Director of Instruction
Fisher Bryan Golf Academy at Longbow Golf Club
71st hole of the Waste Management Phoenix Open, two shot lead and the easiest par 4 on the golf course. Two pars will most likely win the event. Rickie Fowler made a choice to hit driver and his chance at winning the tournament took a dive into the lake behind the green!
Many people will say that Rickie got a bad bounce when his ball went into the water, and while I agree, it was the choice to hit driver that made that bad bounce possible. In my opinion, Rickie took a risk that he did not need to take and it is a great lesson for all golfers to learn. Taking unnecessary risks, when the reward is not really there, will more than likely cost you shots rather than gain them.
I talk a lot to my students about what is necessary for them to do on a golf course and what is not. Much of it has to do with hitting shots that don’t need to be hit. For instance, a 14 handicapper hitting a driver off the tee on a short, tight par 5, because a good shot MAY give him a chance to reach the green in two. Result, two balls out of bounds and a 9 on the hole! Was this because he hit a bad shot with a driver? Of course it was but it was more because a 14 handicapper had visions of hitting a par 5 green in two.
Subtract your handicap from 18 and that is about how many pars you should make in a round of golf. Now take that number and put it against the handicap number on each hole. If the handicap of the hole is lower than yours it means you are not supposed to par that hole. It means you are supposed to make bogey. The problem is that most recreational golfers hit shots trying to make pars or birdies on holes and from positions where that result is not realistic. If they would instead hit shots that they could expect a higher degree of success from, then they would stay away from the blowup holes that plague so many rounds.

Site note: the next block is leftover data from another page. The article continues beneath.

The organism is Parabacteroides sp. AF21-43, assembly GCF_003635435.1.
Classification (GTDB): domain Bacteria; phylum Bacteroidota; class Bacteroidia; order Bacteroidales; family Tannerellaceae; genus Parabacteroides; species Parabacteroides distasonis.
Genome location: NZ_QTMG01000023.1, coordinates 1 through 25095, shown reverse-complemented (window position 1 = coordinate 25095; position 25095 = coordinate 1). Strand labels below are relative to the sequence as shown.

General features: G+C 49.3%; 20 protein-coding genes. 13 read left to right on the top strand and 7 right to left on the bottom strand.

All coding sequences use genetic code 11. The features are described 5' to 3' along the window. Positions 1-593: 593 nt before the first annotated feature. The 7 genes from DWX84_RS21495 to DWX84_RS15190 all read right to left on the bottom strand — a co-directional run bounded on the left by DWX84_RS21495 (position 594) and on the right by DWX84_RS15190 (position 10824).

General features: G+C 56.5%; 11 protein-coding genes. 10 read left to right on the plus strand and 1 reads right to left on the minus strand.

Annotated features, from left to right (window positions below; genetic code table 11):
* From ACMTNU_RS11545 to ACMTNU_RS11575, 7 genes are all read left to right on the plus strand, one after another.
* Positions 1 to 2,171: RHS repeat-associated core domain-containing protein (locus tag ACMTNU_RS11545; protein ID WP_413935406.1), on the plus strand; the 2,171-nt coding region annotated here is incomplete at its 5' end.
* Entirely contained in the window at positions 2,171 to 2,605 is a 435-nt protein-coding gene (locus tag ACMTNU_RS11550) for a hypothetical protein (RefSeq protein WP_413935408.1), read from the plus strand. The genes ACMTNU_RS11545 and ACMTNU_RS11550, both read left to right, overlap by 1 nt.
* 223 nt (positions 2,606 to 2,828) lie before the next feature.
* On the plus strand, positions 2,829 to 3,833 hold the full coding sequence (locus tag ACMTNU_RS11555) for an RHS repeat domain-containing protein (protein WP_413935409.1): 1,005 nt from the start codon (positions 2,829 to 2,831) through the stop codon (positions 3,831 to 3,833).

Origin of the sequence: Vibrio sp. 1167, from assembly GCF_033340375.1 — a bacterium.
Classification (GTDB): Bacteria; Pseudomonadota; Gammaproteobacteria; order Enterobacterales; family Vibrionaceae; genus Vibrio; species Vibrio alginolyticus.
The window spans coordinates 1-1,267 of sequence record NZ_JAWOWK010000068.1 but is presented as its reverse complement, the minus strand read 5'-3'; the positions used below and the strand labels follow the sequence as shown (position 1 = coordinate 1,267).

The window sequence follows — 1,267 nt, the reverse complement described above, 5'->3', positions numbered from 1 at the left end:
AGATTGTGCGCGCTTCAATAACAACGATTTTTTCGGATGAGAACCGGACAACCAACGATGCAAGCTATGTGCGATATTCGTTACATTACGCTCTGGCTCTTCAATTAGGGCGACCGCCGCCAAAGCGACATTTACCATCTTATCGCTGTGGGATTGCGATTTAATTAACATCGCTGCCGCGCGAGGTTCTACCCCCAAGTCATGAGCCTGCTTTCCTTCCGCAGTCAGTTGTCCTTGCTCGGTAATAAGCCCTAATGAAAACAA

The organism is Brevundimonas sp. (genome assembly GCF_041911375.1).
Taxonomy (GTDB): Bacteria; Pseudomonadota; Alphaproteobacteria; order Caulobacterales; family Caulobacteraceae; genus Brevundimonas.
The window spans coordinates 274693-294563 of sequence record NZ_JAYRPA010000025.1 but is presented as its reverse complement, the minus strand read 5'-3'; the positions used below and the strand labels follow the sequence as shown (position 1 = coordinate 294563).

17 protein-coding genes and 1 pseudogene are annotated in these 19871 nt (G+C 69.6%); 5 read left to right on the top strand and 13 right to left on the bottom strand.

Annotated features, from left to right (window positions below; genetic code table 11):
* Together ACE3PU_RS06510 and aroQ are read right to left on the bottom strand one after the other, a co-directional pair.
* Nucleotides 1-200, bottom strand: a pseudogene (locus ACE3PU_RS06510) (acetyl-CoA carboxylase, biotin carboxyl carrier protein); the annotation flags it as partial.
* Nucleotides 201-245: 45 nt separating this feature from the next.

The other concern I have with Rickie’s decision is that as he stood on that 71st tee box it was by my count the 24th time he had played the hole in his career and he had already hit the ball in the water 7 of the previous 23 times. He had bogeyed it on Friday. This would all seem to tell me that his plan of attack for the hole may not be the right one.
Again, a good lesson for every day golfers. Remember your tendencies. For me, golf is about having a good game plan that plays to your strengths and takes into consideration your tendencies. If you do those things then I believe you can shave strokes off your score without doing anything to change your swing.
Jeff Fisher is Director of Instruction at the Fisher Bryan Golf Academy at Longbow Golf Club. Jeff can be reached at 480.414.9330 or firstname.lastname@example.org.